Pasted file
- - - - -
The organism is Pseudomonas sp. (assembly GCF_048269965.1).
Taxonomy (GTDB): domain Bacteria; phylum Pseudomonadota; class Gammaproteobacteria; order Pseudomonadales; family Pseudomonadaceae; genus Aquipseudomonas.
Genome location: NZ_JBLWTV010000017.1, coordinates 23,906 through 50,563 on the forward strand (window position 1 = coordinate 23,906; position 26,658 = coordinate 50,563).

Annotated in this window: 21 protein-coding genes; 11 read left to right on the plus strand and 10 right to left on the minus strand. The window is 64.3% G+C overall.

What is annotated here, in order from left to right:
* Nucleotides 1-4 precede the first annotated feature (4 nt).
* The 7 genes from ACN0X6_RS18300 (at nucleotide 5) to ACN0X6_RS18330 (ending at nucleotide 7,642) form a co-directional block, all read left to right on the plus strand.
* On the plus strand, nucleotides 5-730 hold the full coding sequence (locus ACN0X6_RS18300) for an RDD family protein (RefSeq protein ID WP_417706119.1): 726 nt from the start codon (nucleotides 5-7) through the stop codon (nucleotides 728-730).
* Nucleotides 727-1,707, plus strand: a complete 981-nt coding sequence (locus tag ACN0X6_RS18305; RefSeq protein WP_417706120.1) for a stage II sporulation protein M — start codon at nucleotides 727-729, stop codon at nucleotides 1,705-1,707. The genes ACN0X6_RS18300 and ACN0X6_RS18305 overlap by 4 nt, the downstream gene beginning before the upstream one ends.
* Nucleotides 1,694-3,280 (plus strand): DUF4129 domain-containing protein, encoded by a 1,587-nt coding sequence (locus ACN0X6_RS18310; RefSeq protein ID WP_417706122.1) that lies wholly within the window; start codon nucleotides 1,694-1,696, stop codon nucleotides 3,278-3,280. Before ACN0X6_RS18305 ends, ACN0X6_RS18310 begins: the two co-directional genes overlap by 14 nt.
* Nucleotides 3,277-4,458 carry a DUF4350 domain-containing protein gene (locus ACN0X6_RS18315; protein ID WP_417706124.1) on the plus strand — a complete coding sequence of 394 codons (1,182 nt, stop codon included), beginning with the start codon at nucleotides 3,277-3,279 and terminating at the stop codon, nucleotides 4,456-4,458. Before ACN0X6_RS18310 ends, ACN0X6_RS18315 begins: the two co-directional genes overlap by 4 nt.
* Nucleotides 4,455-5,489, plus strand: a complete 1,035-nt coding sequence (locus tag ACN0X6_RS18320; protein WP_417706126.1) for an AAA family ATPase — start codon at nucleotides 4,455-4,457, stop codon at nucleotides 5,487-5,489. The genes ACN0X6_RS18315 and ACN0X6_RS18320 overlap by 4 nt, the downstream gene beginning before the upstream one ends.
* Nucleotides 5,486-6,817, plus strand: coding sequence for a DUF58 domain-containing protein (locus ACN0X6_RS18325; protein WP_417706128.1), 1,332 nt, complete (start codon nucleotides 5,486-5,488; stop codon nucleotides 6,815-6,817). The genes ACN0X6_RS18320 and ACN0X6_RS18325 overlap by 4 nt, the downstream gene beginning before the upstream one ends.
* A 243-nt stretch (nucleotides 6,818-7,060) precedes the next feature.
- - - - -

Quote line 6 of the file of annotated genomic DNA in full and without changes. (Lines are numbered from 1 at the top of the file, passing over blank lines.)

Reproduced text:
* Nucleotides 1-4 precede the first annotated feature (4 nt).